He believed independence of some countries is meaningless unless it is linked up with the total liberation of the African Continent. He said, divided we are weak, united; Africa could become one of the greatest for good in the world.

He believed strongly and sincerely that with the deep-rooted wisdom and dignity, the innate respect for human lives, the intense humanity that is our heritage, the African race, united under one federal government, will emerge not as just another world bloc to flaunt its wealth and strength, but as a great power whose greatness is indestructible because it is built not on fear, envy and suspicion, nor won at the expense of others, but founded no hope, trust, friendship and directed to the good of all mankind.

However, few of the newly independent African countries were persuaded of the need to give up some of the power they had won recently, to a central parliament for the continent. Ghana was one of 32 nations that founded the Organization of African Unity in 1963. But Nkrumah regarded it as inadequate as it awes not the United States of Africa he longed for.

After 38 years the African leaders adopted the concept of Kwame Nkrumah, which is Africa under one federal government.  African Union formed its first Pan-African parliament on March 18, 2004 and while the long-term aim is for the parliament to exercise full legislative powers, its current mandate is to exercise advisory and consultative powers.

The Pan-African parliament has up to 250 members representing the 50 AU member states that have ratified the protocol and allocated 5 seats per state. The parliamentarian tenure of office corresponds to his or her own national parliament term.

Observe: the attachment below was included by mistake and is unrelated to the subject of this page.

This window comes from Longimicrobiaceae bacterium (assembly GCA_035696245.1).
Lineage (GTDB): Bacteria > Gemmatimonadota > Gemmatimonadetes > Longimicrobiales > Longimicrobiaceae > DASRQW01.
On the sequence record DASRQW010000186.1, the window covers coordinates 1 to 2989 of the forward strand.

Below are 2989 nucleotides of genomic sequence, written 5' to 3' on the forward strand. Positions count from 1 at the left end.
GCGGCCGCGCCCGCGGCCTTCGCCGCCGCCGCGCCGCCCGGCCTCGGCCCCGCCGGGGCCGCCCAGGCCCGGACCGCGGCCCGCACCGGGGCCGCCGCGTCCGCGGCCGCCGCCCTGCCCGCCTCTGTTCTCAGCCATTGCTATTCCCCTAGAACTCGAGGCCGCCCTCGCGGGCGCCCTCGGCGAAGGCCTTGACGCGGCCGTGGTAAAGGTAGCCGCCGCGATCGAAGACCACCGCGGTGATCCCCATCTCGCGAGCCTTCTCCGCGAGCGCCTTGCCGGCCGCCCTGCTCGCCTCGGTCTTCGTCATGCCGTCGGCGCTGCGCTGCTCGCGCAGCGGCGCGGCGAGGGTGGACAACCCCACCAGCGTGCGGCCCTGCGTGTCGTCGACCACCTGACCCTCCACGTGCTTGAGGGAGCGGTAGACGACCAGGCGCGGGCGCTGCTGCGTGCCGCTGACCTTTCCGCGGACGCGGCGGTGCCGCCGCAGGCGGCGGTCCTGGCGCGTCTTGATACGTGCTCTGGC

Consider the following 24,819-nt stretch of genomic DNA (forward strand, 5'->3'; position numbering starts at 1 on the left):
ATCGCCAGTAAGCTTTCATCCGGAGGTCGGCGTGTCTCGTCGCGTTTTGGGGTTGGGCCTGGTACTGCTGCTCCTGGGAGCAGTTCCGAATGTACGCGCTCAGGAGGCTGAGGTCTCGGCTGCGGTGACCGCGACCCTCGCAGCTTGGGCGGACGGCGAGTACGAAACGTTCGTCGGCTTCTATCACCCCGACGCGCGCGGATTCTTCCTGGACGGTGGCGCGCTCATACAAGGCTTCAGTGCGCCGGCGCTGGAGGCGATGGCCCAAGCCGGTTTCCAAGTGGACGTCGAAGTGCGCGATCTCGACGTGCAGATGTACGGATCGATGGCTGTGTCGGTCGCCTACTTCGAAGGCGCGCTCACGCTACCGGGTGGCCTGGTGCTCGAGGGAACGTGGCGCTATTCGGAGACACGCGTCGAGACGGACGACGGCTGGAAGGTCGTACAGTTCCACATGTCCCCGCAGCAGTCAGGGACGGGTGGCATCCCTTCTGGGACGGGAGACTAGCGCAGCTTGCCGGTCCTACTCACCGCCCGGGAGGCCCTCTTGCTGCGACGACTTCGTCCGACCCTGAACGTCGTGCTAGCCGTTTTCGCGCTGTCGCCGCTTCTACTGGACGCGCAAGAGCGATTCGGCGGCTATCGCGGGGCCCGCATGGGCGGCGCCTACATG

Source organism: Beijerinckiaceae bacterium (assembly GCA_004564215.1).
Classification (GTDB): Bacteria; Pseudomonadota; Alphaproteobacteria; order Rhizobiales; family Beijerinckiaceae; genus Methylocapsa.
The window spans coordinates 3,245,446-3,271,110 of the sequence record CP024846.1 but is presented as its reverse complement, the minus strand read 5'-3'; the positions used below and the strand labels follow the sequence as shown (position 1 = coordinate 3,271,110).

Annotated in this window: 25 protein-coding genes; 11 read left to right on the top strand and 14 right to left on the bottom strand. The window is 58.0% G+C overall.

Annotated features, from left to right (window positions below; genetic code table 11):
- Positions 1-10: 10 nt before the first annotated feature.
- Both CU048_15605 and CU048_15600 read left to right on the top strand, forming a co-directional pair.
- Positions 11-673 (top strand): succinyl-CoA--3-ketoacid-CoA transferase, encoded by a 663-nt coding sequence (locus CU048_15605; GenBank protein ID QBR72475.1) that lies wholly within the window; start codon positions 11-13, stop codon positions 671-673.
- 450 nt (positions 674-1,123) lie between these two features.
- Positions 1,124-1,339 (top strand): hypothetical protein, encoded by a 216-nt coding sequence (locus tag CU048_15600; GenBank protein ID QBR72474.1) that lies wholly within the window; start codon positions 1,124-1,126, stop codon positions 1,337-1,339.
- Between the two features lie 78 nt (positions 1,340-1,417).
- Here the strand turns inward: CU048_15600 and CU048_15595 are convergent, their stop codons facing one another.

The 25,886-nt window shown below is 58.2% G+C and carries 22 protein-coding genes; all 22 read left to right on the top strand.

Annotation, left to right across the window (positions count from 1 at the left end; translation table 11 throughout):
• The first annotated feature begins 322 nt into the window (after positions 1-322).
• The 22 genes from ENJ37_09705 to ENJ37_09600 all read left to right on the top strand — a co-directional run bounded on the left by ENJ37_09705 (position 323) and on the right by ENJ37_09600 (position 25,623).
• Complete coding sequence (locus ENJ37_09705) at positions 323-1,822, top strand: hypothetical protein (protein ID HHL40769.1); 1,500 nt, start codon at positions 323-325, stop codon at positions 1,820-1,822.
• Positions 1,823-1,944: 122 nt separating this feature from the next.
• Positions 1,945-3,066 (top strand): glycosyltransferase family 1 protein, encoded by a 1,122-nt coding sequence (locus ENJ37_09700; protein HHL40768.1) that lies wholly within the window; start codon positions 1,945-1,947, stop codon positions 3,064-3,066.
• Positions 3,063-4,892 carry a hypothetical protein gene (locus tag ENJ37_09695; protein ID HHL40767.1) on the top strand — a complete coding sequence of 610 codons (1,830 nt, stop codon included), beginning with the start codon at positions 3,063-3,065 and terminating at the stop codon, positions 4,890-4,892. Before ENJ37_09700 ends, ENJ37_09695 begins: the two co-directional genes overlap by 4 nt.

The Pan-African court of justice of African Union has never into existence because the African Union has decided to merge with the African court on human and peoples’ rights to form a new integrated court to   function together.

The last several decades, there are big changes in Africa, the 54 countries in Africa, have elected government, and many have a growing economies, and expanding their business markets. More than 80 percent of the 54 countries in Africa rates with trade expansion within and around the world. Majority of African countries recorded of more than three percent. That is well above the world average and expects better growth as this momentum goes on.

Remarkable number of countries is consolidating stable, multi-party democracies. These facts contrasts sharply with the stereotypical image of Africa as helpless ravage by famine, ethnic conflicts, coups and natural disaster that make it a permanent case for the emergency ward. Instead, they testify to a resourceful people and able to eke out a meaningful existence in the transitional period of world of economic crisis.

Hassan Abtidon
Email: [email protected]